girl with alopecia appears on TV's First Dates

Girl with alopecia appears on TV’s First Dates

girl with alopecia appears on TV's First DatesEve Betts, a beauty therapist from Pontyrhyl near Brigend, appeared on the Channel 4 dating reality show ‘First Dates’ this month, and met with teaching assistant Jordan for the first time. Eve appeared on the show wearing a black wig of long hair, however she suffers from alopecia, an auto-immune disorder in which sufferers lose their hair across some or all parts of their body. She made headlines across the country as she revealed her condition to her date and removed her wig to unveil her bald head within minutes of their very first meeting.

22-year-old Eve spoke of the moment to Wales Online, and admitted that it was the first date she had ever been on without wearing a wig. She hopes that her appearance on the show can help other sufferers of alopecia and normalise the stigma around hair loss. Eve began losing her hair from the early age of three years old and feels that after appearing on the show, she has become a lot more open with herself on a personal level.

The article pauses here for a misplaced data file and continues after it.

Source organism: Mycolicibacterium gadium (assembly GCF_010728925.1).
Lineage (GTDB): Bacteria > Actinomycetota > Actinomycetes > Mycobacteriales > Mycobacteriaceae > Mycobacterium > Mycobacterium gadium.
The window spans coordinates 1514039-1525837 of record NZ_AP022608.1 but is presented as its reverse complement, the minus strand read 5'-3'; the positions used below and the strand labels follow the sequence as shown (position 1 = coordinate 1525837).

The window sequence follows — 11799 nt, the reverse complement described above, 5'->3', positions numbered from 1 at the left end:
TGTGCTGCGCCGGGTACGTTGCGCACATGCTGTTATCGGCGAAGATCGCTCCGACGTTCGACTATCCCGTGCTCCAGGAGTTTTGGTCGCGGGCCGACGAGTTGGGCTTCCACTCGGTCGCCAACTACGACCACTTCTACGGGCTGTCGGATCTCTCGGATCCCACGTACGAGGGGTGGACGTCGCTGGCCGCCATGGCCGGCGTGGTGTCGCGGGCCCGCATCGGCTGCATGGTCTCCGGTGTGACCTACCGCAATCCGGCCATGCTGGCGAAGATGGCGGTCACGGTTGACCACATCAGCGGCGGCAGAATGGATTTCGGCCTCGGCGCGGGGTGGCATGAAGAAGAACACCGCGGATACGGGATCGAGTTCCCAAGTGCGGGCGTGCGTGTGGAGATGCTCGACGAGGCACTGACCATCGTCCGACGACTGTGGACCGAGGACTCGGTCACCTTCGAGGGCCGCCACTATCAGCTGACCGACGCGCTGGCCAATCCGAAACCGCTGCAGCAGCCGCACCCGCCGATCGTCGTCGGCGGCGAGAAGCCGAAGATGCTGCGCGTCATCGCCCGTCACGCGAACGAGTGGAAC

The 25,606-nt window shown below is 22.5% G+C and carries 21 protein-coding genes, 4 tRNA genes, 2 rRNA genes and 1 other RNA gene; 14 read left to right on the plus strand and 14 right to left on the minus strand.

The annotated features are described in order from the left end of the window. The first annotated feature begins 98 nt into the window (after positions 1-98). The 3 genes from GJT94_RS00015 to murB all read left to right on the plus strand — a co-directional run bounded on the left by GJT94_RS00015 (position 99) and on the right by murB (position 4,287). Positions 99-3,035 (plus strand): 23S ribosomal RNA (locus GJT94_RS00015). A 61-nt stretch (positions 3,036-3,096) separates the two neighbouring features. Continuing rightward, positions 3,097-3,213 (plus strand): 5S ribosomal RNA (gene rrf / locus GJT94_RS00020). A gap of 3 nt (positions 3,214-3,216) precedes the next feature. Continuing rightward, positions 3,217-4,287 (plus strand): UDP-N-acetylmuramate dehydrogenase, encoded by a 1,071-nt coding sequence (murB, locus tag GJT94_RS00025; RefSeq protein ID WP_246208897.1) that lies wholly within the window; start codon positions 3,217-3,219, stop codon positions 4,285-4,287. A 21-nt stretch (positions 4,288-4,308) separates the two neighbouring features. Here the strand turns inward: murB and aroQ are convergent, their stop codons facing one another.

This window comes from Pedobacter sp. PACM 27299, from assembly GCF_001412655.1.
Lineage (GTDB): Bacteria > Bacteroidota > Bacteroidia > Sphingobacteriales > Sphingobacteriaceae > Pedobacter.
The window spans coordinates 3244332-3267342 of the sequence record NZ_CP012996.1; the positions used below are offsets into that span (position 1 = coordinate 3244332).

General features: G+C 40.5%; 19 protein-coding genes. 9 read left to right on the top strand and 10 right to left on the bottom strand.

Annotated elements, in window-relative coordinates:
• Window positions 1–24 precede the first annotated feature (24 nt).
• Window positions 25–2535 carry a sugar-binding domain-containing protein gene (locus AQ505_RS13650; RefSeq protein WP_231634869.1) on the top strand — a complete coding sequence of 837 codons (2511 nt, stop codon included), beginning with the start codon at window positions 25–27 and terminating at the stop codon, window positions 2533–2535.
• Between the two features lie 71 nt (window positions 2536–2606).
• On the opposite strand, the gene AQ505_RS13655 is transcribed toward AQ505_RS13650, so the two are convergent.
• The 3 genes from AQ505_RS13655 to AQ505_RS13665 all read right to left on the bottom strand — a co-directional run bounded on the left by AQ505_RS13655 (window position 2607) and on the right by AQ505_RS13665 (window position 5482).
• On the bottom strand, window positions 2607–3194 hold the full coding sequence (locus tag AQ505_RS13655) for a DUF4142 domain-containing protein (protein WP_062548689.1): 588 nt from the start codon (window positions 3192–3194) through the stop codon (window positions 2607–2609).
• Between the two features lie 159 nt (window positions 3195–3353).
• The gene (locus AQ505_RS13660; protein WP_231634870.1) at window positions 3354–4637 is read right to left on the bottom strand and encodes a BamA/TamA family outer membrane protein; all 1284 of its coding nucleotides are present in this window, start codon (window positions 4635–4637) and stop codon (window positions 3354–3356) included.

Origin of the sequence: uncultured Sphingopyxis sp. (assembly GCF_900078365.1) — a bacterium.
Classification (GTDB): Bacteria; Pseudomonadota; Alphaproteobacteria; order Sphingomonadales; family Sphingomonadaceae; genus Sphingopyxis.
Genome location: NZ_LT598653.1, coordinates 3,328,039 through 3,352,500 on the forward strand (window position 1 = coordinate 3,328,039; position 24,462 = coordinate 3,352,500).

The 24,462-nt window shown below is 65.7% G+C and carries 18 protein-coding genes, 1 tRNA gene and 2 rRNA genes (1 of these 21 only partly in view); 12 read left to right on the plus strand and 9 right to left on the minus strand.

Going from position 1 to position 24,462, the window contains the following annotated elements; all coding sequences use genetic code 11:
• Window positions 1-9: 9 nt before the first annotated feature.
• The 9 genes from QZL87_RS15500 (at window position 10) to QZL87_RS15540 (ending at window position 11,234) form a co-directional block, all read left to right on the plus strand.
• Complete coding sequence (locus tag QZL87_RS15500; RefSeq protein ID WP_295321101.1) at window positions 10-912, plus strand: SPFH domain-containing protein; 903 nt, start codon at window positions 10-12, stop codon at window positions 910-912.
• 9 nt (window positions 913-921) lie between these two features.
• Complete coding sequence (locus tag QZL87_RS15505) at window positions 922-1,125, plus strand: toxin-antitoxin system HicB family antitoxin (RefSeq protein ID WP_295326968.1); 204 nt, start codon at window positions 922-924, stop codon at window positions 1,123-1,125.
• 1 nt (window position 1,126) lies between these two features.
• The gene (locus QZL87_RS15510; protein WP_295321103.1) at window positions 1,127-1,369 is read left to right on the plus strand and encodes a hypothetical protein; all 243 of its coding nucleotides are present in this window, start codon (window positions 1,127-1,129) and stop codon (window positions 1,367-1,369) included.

What is alopecia?

Alopecia is actually the medical term to describe any kind of hair loss, however in Eve’s case, the word is used to describe alopecia areata.

Alopecia areata patients may initially notice small bald patches and hair that falls out in clumps. The skin underneath appears unscarred and normal on first glace. The condition usually affects the hair on the scalp initially, but can occur on any area of the body which has hair. Sometimes the disease can go into remission for short periods of time, otherwise hair loss it can be permanent altogether causing much distress for sufferers.

Why does it happen?

Alopecia is thought to be an autoimmune disorder where T-cell lymphocytes will cluster around affected areas of hair follicles, leading to inflammation and consequently hair fall. The disorder is not contagious, in fact research and patterns suggest that alopecia is a genetically inherited disorder. The condition is more likely to be prevalent in families who have members with autoimmune diseases.

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